Writing stories is a tough gig. Getting them published is even tougher. What might be toughest of all is what comes between those two or what should: writing good stories. There are lots of little details, many steps to take, and there’s no magic formula to capture them all or do them all right. But, there are a number of different things you can do to try and make your stories work, to reach new places in your art and with your talent.
One of those things applies directly to a few recent discussions here at Scribophile, and that suggestion (remember: no rules here, only suggestions. Artists make the rules and the world anew when all pistons are firing) is to do the unexpected. I don’t mean throw random crap at your characters or pull surprises out of thin air here; I mean take your stories and characters in different directions than perhaps you originally intended. Familiarity and cliché are two of the worst things a writer can fall prey to, because it robs your narrative of punch, surprise and meaning.
Imagine you’re sitting in the cool shadows of a theater, watching a mystery unfold on the vast white wall of dreams. Events start to happen, and soon, with the numb certainty of a trained storyteller, you find yourself predicting what follows scene after scene, up to and including the identity of the hidden antagonist. Now, while every narrative contains the seeds of its own resolution (remember Chekhov’s assertion about the gun on the wall), the story that you read or watch ought not to be rote. There should be revelations, surprises and answers delivered in new ways; failing that, there ought to at least be style or verve in how the pieces fall into place. Too often, there isn’t, and if that’s the case, what have you gained from the story? Time killed, and if that’s all you want, so be it. As an artist, you can do better. Unless you’re churning out pulp filler under a house name, you should at least try to do better, and even then, self-respect demands a modicum of effort.
How can you do the unexpected? Well, one way is to take a hard look at your characters, for example, and ask yourself if their behavior is exactly what the reader expects. Say, for example, your protagonist comes home early from work one day and finds his or her spouse in bed with someone else. How does your protagonist react? Most people would probably expect the protagonist to get angry or feel betrayed, maybe start crying. That’s cliché; the fact that it’s likely to be true in most cases is no excuse.
Here’s where you might want to, as my grad school advisor says, take a second look. What might happen if, for example, the protagonist started to laugh? What if he or she began speaking calmly about the weather? If the third person knows the protagonist, what if they begin a conversation, ignoring the cheating spouse? Don’t just take the expected default option; think about who your characters are and what it could mean for them to react in unexpected ways. How might the characters react to unexpected behavior? Would they play along, try to force “reality” back to its expected flow, respond with even odder behavior? What might it all mean? In reality, the unexpected is a daily occurrence. If it wasn’t, nobody would ever be surprised, startled, flabbergasted or caught unawares. There is no reason for the unexpected to not appear in your work.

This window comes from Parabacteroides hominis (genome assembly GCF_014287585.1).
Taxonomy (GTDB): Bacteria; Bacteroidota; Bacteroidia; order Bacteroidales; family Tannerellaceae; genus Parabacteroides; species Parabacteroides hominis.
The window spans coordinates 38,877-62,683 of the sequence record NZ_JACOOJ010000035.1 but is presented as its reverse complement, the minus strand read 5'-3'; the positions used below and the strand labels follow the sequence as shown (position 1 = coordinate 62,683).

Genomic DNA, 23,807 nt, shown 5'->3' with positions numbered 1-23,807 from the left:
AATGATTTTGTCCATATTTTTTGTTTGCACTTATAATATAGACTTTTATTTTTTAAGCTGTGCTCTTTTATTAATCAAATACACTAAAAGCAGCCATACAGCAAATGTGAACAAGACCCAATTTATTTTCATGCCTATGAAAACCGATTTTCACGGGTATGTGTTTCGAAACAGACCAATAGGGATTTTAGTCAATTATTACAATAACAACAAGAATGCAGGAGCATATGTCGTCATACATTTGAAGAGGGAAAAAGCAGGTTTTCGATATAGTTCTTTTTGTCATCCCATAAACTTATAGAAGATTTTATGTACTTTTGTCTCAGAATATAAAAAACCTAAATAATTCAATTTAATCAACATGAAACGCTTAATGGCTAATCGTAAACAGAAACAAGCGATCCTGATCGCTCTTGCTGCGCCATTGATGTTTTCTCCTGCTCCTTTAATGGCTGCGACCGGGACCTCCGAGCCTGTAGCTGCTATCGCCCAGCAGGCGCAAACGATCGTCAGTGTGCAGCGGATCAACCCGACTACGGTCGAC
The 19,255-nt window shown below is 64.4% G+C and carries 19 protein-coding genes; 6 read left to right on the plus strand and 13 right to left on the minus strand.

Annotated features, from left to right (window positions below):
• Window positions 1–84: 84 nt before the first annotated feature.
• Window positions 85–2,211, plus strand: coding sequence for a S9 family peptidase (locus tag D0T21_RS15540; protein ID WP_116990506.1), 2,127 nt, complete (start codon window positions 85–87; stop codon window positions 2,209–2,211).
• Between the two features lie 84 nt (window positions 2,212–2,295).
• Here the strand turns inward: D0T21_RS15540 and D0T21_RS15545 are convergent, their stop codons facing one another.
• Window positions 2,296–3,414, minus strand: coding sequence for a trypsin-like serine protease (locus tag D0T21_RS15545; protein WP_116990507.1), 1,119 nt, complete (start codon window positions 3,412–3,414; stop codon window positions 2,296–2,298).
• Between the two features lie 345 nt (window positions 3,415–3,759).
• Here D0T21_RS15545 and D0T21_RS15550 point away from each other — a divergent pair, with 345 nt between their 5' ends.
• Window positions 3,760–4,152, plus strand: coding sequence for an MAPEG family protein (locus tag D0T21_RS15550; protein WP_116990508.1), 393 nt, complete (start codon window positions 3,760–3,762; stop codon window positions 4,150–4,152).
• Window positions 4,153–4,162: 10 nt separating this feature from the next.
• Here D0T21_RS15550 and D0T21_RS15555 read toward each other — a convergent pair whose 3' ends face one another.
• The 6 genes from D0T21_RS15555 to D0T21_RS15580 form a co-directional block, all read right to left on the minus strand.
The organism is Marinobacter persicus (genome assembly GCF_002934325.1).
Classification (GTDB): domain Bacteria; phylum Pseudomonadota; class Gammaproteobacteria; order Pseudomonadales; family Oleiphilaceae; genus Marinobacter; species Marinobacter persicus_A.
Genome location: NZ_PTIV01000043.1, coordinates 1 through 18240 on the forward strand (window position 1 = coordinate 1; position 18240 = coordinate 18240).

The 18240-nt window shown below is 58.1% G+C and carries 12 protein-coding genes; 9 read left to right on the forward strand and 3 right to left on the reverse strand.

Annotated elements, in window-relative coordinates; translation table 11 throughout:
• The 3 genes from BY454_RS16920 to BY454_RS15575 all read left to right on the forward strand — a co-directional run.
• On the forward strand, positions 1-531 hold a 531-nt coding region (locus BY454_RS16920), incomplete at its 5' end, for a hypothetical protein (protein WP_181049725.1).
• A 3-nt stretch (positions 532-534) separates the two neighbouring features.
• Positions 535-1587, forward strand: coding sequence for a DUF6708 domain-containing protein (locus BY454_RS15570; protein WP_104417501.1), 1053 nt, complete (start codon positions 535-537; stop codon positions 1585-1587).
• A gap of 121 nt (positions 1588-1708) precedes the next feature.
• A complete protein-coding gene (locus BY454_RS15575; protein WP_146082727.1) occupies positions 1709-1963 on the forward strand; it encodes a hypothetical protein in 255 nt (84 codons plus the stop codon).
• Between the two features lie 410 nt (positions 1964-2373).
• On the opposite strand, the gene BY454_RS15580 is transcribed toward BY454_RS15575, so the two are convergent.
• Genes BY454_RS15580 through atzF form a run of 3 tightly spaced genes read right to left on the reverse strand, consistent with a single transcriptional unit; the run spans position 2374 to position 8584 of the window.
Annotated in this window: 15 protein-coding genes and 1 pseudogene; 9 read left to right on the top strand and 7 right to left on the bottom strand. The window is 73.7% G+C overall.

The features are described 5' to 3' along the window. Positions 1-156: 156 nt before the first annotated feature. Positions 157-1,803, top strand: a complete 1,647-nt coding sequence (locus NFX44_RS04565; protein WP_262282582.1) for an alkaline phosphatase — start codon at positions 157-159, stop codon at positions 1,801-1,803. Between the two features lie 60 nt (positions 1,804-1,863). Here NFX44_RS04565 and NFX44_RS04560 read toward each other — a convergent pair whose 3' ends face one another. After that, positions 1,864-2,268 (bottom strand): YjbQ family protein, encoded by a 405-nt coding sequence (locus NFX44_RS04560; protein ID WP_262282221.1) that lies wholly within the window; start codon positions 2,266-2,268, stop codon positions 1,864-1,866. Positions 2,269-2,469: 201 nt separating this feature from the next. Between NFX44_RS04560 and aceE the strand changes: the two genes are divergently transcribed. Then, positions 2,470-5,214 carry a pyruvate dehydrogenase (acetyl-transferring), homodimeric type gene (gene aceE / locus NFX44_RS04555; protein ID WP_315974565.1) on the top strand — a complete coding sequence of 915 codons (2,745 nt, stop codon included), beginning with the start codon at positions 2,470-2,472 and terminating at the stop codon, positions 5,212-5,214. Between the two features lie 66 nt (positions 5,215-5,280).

Another approach to introducing the unexpected into your work is to build it right into your premise. Here’s an example from my own work. About a decade ago, I started getting fed up with a lot of the post-apocalyptic work I was seeing, in print and on TV. Sure, I’ve enjoyed the classics of the genre, even the less-than-thoughtful ones (raise your hand if you’ve seen The Road Warrior more than 15 times), but after a while, they all started to blur together. So, I started thinking about post-apocalyptic fare, and one of the aspects that annoyed me the most was the scenes of a devastated environment.
Now, while any apocalyptic scenario that played out in reality would almost certainly do wide-scale ecological damage, it struck me as one of the most egregious clichés of the genre. This got me thinking about ways you could destroy civilization without completely wasting the environment with nuclear, biological or chemical warfare. After plenty o' pondering, I hit upon an interesting possibility: dragons. Once I had that core idea, a setting and plot structure fell into place, and before long, I had not only a backdrop, fleshed out with faux-newspaper articles and historical essays, but I had a story that I was pretty happy with, and managed to get it published in an online magazine. Unfortunately, Reign of Fire came out about a year later, and managed to make such a mess of its take on the concept that I never went back to that backdrop I’d created. What the hell was up with the leaping out of helicopters bit? Damn stupid movie…
Anyway. The point here is that taking your premise and putting a spin on it, even before you start writing, can open up just as many options and new directions for you. It doesn’t have to be huge, it doesn’t have to be a complete reversal; incremental changes can work wonders, too. By taking steps down an unexpected path, you create new situations for your characters and plot, new challenges for yourself, and pull off that wonderful alchemy of pouring old wine from new bottles. Give it a whirl and see what happens.